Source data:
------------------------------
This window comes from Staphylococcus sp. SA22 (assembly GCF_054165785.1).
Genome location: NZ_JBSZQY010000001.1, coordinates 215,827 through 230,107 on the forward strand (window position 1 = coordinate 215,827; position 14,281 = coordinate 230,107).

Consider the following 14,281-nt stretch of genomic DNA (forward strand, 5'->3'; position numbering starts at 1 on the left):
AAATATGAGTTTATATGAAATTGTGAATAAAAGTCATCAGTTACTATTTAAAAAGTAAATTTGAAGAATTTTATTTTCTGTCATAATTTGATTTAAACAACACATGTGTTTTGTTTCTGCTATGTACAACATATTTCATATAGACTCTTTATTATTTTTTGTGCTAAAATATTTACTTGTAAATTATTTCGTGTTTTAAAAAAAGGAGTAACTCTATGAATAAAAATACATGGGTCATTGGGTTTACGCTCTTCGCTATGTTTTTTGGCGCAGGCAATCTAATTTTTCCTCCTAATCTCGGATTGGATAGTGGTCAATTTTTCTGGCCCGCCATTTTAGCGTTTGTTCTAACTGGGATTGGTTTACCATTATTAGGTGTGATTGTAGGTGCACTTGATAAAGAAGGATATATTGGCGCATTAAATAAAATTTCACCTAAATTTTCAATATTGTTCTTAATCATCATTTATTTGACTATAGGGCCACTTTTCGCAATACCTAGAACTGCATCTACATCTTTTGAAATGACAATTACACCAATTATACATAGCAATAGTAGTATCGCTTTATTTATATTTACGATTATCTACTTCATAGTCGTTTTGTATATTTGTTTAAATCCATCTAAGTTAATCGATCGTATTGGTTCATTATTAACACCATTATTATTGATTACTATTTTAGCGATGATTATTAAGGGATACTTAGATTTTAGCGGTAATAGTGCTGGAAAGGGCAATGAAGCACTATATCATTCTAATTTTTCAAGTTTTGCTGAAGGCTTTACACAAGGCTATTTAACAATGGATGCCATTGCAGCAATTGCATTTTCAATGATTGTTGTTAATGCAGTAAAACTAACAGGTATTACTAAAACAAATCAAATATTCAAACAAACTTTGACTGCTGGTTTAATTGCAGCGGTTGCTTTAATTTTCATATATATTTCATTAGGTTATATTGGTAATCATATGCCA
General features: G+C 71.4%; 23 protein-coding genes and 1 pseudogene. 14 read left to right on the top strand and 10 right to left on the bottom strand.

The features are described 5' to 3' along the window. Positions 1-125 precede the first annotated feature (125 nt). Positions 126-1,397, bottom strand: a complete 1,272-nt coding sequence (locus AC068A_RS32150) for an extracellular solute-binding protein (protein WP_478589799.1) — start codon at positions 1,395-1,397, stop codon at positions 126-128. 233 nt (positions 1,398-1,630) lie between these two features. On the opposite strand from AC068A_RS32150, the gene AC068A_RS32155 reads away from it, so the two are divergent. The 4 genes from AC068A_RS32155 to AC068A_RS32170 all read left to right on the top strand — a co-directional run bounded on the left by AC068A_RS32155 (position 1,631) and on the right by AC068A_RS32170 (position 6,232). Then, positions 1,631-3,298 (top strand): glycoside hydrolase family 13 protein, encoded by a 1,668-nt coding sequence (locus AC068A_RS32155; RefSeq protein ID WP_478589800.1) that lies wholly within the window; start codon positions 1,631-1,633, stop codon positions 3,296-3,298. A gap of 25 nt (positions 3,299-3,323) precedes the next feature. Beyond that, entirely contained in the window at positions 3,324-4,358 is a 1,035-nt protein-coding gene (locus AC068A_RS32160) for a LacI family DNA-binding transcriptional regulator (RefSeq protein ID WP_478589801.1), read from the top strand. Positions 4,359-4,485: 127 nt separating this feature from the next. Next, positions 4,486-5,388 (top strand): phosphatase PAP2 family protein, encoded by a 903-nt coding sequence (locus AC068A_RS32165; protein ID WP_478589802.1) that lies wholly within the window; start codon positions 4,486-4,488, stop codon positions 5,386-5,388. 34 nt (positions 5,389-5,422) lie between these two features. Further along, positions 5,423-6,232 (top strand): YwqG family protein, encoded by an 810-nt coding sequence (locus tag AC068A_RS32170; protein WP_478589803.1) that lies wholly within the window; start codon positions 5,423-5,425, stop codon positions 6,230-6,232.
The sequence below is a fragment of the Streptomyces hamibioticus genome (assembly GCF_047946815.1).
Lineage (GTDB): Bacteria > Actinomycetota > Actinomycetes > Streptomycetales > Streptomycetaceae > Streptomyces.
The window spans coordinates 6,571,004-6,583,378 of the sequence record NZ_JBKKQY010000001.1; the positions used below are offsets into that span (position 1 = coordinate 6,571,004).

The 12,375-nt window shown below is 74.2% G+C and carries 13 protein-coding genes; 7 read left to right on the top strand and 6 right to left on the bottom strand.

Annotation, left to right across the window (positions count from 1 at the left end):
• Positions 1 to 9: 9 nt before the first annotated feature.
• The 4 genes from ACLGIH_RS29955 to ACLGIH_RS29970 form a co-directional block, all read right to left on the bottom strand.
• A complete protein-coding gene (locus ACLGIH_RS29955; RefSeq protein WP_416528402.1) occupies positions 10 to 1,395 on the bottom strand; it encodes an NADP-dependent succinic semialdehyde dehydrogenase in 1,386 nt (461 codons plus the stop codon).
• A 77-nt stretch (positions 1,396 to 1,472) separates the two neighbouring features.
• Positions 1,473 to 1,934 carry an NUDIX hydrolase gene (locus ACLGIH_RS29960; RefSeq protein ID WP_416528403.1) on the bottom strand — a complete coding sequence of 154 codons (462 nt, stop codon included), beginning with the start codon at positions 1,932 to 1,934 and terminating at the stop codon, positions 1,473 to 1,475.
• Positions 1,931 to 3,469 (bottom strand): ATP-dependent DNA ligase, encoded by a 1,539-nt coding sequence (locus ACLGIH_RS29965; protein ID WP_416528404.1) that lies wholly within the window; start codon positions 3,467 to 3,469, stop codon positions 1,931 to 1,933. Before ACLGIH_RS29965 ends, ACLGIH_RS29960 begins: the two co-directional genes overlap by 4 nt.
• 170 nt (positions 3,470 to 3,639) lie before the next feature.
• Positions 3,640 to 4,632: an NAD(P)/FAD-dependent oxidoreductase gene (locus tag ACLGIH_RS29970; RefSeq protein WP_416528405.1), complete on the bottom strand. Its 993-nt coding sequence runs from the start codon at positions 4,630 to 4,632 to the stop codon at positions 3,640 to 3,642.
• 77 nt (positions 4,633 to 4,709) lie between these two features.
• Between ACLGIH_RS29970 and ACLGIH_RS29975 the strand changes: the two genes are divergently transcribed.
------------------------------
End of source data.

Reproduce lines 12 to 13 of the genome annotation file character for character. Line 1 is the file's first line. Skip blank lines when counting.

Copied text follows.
• Positions 1 to 9: 9 nt before the first annotated feature.
• The 4 genes from ACLGIH_RS29955 to ACLGIH_RS29970 form a co-directional block, all read right to left on the bottom strand.